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Leon v. Citywide Towing, Inc.

Supreme Court of New York, First Department

November 14, 2013

Isidro Leon, Plaintiff-Respondent,
v.
Citywide Towing, Inc., et al., Defendants, Shlomo Zion, Defendant-Appellant.

Jay M. Weinstein, Woodmere, for appellant.

Law Offices of Henry W. Davoli, Jr., PLLC, Rockville Centre (Zory Shteyman of counsel), for respondent.

Order, Supreme Court, Bronx County (Mary Ann Brigantti-Hughes, J.), entered September 21, 2012, which denied the motion of defendant Shlomo Zion for summary judgment dismissing the complaint as against him, unanimously affirmed, without costs.

Plaintiff was injured when, while riding his bicycle, he was caused to fall to the ground when the rear wheel of his bike was allegedly struck by a vehicle registered to Zion. Plaintiff stated that the vehicle was driven by a "John Doe" defendant, who, after the collision, exited the vehicle and physically assaulted plaintiff, before driving away. The record shows that at the time of the accident, Zion's vehicle had been in the possession of defendant Citywide Towing, Inc. (Citywide).

Vehicle and Traffic Law § 388(1) "makes every owner of a vehicle liable for injuries resulting from negligence in the use or operation of such vehicle...by any person using or operating the same with the permission, express or implied, of such owner" (Murdza v Zimmerman, 99 N.Y.2d 375, 379 [2003] [internal quotation marks omitted]). Proof of ownership of a motor vehicle creates a rebuttable presumption that the driver was using the vehicle with the owner's express or implied permission, and the presumption may only be rebutted with "substantial evidence sufficient to show that a vehicle was not operated with the owner's consent" (id. at 380).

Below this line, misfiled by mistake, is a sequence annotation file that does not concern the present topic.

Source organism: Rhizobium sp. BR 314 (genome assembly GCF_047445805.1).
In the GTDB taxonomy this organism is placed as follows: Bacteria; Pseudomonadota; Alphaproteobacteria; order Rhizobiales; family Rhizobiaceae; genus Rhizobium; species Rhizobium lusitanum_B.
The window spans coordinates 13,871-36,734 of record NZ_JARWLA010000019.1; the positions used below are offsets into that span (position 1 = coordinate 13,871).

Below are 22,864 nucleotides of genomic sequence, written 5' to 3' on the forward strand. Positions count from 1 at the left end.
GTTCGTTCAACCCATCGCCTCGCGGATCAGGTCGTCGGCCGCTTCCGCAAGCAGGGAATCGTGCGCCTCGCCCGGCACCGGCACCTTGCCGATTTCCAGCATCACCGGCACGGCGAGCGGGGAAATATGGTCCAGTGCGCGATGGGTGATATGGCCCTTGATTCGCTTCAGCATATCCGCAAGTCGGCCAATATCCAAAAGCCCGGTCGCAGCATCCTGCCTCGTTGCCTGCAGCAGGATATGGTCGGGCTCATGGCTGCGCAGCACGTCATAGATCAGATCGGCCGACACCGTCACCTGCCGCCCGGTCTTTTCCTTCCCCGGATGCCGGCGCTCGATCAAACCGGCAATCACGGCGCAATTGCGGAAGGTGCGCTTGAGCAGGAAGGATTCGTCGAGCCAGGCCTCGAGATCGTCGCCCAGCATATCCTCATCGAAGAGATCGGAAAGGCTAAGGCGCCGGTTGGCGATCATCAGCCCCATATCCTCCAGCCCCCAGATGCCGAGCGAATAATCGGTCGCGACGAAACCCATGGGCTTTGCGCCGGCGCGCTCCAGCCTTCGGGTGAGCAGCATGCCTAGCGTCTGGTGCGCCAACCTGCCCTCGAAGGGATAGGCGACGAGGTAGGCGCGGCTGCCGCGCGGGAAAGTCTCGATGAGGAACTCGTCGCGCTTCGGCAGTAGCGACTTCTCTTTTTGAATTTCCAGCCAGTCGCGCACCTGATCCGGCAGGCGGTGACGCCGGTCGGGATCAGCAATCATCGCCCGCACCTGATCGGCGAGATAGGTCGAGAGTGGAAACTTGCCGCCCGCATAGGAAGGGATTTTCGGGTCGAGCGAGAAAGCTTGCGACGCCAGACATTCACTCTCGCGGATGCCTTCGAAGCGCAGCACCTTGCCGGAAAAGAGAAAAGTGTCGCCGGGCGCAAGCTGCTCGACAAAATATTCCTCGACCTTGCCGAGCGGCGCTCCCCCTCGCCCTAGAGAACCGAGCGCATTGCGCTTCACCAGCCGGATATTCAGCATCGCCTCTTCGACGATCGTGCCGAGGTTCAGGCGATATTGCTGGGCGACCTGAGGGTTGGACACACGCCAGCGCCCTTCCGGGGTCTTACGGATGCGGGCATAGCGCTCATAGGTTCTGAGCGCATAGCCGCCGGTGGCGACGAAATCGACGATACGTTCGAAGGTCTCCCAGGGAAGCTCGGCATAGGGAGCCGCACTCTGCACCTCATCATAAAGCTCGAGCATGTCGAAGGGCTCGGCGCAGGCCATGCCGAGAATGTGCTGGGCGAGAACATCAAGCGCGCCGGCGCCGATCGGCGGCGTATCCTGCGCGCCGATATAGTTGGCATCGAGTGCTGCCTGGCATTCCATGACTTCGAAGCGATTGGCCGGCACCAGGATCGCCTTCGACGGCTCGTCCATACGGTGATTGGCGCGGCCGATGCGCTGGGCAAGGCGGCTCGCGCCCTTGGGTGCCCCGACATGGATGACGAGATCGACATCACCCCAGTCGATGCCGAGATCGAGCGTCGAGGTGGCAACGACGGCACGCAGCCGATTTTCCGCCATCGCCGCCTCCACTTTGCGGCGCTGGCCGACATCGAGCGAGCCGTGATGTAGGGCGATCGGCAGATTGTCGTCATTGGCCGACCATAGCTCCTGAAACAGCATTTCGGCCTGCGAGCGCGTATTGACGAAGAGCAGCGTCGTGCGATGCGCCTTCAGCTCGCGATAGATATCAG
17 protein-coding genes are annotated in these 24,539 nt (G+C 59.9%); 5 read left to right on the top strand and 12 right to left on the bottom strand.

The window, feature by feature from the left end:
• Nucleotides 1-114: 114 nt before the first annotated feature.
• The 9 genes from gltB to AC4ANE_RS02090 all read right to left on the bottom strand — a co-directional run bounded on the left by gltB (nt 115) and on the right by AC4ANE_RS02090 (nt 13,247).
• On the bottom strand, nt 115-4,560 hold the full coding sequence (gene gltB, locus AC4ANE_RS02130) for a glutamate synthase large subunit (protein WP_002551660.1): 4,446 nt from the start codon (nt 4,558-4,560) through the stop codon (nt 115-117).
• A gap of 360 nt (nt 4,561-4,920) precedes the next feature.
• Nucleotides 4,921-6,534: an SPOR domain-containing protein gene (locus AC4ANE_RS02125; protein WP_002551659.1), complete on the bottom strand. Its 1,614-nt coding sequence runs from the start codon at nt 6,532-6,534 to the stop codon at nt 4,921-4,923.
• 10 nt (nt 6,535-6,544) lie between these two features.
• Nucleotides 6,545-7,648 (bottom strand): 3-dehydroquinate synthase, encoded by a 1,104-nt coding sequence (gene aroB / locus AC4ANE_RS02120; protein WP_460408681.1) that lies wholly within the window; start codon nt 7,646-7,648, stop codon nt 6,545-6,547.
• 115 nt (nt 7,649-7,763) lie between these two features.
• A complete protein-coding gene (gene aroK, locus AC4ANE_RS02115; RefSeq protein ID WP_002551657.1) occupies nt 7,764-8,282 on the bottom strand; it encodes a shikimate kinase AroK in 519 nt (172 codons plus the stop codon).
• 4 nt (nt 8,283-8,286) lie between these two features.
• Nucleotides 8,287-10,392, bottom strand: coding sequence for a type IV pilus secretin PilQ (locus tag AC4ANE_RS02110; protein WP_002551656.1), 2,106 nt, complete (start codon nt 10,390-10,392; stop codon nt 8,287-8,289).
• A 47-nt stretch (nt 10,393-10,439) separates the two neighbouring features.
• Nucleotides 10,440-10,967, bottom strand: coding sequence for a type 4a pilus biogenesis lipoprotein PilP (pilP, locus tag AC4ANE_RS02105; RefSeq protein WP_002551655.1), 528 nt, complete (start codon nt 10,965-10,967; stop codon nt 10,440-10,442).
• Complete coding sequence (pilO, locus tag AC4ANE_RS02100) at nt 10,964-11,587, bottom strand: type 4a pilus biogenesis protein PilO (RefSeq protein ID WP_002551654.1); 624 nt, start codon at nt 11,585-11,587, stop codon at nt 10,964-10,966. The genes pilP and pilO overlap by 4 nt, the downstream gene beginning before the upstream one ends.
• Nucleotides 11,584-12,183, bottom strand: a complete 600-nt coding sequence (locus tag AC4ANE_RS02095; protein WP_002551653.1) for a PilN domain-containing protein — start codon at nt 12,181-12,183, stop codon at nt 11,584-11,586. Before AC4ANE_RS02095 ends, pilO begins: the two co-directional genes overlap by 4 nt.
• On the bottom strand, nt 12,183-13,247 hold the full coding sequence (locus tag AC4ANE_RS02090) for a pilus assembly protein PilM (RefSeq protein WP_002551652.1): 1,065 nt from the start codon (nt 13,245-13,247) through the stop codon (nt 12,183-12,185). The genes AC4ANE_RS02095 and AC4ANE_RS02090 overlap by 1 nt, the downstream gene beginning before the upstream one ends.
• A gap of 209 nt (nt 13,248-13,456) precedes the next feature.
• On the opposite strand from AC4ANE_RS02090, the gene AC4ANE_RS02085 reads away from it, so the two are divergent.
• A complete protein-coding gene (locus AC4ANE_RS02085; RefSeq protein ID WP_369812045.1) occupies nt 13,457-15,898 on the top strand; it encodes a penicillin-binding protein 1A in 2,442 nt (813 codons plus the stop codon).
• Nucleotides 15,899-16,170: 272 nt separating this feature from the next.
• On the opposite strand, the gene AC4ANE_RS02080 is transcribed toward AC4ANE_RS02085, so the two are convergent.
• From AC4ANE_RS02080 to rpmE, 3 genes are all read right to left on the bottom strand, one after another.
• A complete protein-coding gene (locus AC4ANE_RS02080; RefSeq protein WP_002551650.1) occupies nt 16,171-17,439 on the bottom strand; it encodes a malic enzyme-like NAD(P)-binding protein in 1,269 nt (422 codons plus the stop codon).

Here, Zion's motion for summary judgment was properly denied since he failed to establish that his vehicle was operated without his consent. The only evidence offered was Zion's affidavit that he left the vehicle with Citywide to repair hinges on the driver's side door, but that he never gave permission to Citywide's employees to drive it. Zion's affidavit states that he chose Citywide because he was friends with the owners, one of whom called Zion after the accident to inform him that they had found a buyer for the vehicle, and Zion subsequently went to Citywide's facility to complete the title transfer and sale several days after the accident. Thus, triable issues exist as to whether the vehicle was at Citywide solely for repairs or whether Zion authorized Citywide to sell the vehicle in which case the car could be test driven with Zion's consent. Hence Zion's blanket denial that he did not provide consent to Citywide for his car to be driven, without more, does not constitute the evidence required to warrant dismissing the complaint (see Country-Wide Ins. Co. v National R.R. Passenger Corp., 6 N.Y.3d 172, 178 [2006]).

Furthermore, the record shows that the John Doe defendant was later identified and charged only with the criminal assault un plaintiff, but not with operating a stolen vehicle, and Citywide regained possession of the vehicle after the incident, but never reported it as stolen. Significantly, discovery has yet to take place, and the John Doe defendant's relationship to Citywide has not been established.

We have considered Zion's remaining arguments and find them unavailing.


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